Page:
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Victor Hugo, when talking about the Hunchback of Notre Dame, tells us about how Quasimodo always stooped because of his back. Neurosurgeons have always suspected that this may have been a case of lumbar stenosis.
Lumbar stenosis is a debilitating problem that affects many people as they get older and costs the U.S. economy several billion dollars. At present, there are 400,000 people over the age of 50 that have symptoms of lumbar stenosis.
Lumbar stenosis is a form of tightness that occurs with arthritis and causes compression of the spine and the nerve roots. This leads to difficulty walking with back pain radiating down the legs, persistent, progressive low back pain with or without radiation, or numbness or weakness in the buttocks and legs. These symptoms do improve with rest and lying down.
Most times, lumbar stenosis can improve with just physical therapy and conservative management, however, if it persists, surgical options become necessary.
A new procedure that has been recently approved is called X-Stop, and is a prosthetic titanium device that is placed between the spinous processes. It is placed in the spine, with the patient under local anesthesia and is an outpatient procedure.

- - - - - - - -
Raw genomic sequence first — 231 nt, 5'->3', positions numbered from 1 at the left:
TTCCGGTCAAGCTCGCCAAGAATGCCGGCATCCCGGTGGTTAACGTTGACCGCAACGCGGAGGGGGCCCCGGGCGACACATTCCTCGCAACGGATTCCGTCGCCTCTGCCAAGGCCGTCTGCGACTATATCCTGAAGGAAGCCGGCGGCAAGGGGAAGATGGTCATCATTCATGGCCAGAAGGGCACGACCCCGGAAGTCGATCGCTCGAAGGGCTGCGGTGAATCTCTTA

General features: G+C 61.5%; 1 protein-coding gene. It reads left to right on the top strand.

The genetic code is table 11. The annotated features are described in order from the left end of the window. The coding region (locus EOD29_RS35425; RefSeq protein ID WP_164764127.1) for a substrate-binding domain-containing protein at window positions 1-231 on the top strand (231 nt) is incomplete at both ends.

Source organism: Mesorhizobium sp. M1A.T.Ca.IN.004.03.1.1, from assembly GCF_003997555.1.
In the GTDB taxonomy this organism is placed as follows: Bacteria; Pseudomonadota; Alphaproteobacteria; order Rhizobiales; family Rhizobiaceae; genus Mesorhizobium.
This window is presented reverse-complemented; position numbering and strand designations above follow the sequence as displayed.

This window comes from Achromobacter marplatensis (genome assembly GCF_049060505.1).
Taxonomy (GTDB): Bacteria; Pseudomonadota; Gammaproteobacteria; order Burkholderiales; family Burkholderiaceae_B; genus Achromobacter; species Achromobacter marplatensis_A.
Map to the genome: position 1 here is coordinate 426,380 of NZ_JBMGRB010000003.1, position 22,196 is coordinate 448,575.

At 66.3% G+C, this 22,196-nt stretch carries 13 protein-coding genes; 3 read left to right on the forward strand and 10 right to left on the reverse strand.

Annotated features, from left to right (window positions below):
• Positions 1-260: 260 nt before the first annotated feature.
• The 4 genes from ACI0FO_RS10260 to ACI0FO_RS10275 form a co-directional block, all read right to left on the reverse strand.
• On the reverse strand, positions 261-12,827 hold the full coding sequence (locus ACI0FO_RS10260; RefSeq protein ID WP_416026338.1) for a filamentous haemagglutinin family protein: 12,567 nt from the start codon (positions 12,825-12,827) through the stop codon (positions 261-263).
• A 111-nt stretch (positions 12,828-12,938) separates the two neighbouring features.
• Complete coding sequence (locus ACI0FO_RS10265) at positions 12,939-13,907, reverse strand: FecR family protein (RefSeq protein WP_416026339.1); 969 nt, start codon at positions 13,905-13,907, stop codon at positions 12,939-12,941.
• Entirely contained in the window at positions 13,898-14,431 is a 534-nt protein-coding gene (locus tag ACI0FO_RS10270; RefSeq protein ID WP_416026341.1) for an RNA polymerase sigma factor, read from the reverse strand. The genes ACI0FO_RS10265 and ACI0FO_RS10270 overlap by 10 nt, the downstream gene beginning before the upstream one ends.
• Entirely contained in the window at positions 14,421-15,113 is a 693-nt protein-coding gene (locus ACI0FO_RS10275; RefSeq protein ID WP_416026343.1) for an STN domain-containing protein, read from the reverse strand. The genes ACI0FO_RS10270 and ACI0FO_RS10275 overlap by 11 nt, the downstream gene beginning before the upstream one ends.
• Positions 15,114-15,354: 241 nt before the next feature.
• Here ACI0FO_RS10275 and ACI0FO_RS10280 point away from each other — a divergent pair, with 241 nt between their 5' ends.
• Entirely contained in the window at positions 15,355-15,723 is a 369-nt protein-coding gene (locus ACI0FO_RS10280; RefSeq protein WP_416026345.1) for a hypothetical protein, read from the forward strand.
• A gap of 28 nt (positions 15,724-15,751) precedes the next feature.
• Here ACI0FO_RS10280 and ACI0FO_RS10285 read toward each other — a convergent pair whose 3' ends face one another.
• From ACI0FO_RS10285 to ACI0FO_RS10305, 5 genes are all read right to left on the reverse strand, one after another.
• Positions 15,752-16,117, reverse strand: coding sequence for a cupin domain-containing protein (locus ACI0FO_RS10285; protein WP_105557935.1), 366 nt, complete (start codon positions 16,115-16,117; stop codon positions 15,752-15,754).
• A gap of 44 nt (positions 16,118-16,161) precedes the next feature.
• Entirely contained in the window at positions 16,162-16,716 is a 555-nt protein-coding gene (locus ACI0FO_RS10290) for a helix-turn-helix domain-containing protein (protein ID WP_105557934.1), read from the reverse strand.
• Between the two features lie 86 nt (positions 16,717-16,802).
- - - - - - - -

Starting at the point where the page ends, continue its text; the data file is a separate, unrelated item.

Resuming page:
A study appearing in the Journal of Neurosurgery in June showed a greater clinical outcome two years after surgery compared to traditional non-operative methods. This study show that with the X-Stop, after two years, 63.4 percent of patients did better compared to traditional non-operative therapies like steroid injections and physical therapy which had a success rate of 12.9 percent.
In this procedure, the patient is laid on his side and is given some local anesthesia and sedation. A small opening is made in the back and the titanium device is placed inside. The procedure takes about 30 minutes and allows it to increase the space between the spinal bodies and thus gives more room to the nerve roots and spinal canal. This alleviates the symptoms fairly dramatically and patients do well.
In our experience with 24 X-stops put in at LSUHSC-Shreveport, we have had close to a 90 percent success rate and are very pleased with this procedure. Initially, we intended to use it for patients that would not tolerate open back surgery such as those with heart disease, who are on blood thinners, or where the medical risk is very high. Now we are including other patients over the age of 60 and this may be a simple procedure to try with good long term results.
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